Donald Trump may not have a long history as a politician, but he flip-flops with the best of them. He has done a complete switcheroo on the Iraq War (he was for it before he was against it, despite what he claims now), immigration (he criticized Mitt Romney's harsh talk about undocumented immigrants before embracing even harsher measures), and trade (he was a free trader, even defending outsourcing, before he became an ardent protectionist).
But one theme he has consistently stuck to is that he'll Make America Great Again by rebuilding its allegedly crumbling infrastructure.
"Steve, it's Shelley. Hey, I've left a few messages for Sara. Is she mad at me or something? I haven't heard back from her."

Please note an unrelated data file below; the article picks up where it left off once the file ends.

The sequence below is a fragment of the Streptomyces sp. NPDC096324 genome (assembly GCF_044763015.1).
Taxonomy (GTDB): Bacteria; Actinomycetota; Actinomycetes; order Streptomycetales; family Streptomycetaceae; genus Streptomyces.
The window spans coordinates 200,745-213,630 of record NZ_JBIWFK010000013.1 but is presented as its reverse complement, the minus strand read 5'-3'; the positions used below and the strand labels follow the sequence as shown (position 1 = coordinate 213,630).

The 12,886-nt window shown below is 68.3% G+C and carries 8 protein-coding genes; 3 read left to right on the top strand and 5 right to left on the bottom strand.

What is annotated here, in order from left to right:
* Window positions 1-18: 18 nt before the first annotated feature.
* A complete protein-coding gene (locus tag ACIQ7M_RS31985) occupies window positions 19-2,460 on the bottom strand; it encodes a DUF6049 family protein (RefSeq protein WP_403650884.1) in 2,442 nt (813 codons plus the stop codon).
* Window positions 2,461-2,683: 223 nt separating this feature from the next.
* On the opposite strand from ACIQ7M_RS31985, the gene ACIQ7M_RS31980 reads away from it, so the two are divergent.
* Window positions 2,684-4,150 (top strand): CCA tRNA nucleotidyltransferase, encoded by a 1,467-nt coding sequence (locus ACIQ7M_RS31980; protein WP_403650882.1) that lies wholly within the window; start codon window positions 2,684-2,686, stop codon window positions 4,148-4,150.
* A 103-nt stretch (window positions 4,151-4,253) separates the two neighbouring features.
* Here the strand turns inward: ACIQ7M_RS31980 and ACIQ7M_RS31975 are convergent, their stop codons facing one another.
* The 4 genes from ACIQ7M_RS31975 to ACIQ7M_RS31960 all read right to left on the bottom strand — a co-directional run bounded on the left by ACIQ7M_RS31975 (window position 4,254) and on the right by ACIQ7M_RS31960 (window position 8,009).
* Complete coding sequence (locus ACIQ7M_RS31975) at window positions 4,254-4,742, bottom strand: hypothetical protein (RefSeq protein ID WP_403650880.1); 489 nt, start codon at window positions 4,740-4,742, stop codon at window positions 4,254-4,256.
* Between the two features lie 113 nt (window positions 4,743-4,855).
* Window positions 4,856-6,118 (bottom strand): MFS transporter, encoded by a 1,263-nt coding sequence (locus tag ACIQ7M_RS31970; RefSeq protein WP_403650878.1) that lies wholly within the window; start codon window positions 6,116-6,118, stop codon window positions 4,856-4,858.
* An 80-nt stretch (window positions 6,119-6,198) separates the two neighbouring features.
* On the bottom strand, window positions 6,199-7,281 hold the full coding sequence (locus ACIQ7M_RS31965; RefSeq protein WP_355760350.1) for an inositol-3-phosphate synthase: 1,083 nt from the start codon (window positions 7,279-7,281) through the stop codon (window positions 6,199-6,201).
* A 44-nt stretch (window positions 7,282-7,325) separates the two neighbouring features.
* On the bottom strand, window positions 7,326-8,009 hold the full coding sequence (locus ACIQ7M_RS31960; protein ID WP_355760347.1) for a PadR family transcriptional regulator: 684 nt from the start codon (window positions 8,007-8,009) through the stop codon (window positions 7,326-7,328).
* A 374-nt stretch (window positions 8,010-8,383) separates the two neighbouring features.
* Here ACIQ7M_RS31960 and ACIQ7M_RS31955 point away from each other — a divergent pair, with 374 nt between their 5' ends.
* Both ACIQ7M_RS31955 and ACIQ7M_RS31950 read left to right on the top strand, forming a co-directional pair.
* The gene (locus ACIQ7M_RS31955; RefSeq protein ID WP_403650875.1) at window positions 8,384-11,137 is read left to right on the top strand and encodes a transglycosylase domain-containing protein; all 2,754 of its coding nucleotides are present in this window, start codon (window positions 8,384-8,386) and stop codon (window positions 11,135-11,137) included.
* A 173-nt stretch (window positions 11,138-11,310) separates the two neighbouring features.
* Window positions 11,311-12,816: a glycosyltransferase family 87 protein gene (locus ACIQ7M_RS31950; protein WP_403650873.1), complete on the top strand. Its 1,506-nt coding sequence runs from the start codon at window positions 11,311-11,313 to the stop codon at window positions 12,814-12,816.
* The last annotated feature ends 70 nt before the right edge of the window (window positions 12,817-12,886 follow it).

I sat down.
Steve was Sara's ex-husband. He knew I was her closest friend.
"I was going to call you but…" he trailed off.
"But what? How long ago?
Our daughter, 15, has an autism spectrum disorder. Given the statistics — and the mayhem of her three younger brothers — it's a wonder my husband and I are still together.
When Erin turned 13, I wanted to hit the pause button. Seeing her body outgrow her mind terrified me. And as my marriage approaches its 18th year ("almost an adult," a friend noted), a part of me feels the same way.